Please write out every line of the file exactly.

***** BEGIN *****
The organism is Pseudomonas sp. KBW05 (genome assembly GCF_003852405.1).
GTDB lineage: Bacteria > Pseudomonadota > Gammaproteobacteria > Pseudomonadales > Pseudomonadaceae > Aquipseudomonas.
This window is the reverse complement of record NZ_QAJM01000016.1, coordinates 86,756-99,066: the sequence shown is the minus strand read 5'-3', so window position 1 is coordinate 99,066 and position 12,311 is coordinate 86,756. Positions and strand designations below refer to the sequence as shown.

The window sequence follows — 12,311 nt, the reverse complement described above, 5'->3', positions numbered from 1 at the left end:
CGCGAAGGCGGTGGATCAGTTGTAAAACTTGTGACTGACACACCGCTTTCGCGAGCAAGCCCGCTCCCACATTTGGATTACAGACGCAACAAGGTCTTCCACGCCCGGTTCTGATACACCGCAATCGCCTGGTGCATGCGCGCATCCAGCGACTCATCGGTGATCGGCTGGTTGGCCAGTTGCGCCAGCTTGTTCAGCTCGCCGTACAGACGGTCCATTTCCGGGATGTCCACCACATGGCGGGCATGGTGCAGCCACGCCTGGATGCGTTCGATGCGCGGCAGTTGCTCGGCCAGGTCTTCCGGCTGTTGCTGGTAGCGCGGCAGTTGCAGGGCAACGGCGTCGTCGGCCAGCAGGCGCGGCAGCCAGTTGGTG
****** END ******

The organism is Pseudomonas sp. KBW05 (genome assembly GCF_003852405.1).
GTDB lineage: Bacteria > Pseudomonadota > Gammaproteobacteria > Pseudomonadales > Pseudomonadaceae > Aquipseudomonas.
This window is the reverse complement of record NZ_QAJM01000016.1, coordinates 86,756-99,066: the sequence shown is the minus strand read 5'-3', so window position 1 is coordinate 99,066 and position 12,311 is coordinate 86,756. Positions and strand designations below refer to the sequence as shown.

The window sequence follows — 12,311 nt, the reverse complement described above, 5'->3', positions numbered from 1 at the left end:
CGCGAAGGCGGTGGATCAGTTGTAAAACTTGTGACTGACACACCGCTTTCGCGAGCAAGCCCGCTCCCACATTTGGATTACAGACGCAACAAGGTCTTCCACGCCCGGTTCTGATACACCGCAATCGCCTGGTGCATGCGCGCATCCAGCGACTCATCGGTGATCGGCTGGTTGGCCAGTTGCGCCAGCTTGTTCAGCTCGCCGTACAGACGGTCCATTTCCGGGATGTCCACCACATGGCGGGCATGGTGCAGCCACGCCTGGATGCGTTCGATGCGCGGCAGTTGCTCGGCCAGGTCTTCCGGCTGTTGCTGGTAGCGCGGCAGTTGCAGGGCAACGGCGTCGTCGGCCAGCAGGCGCGGCAGCCAGTTGGTG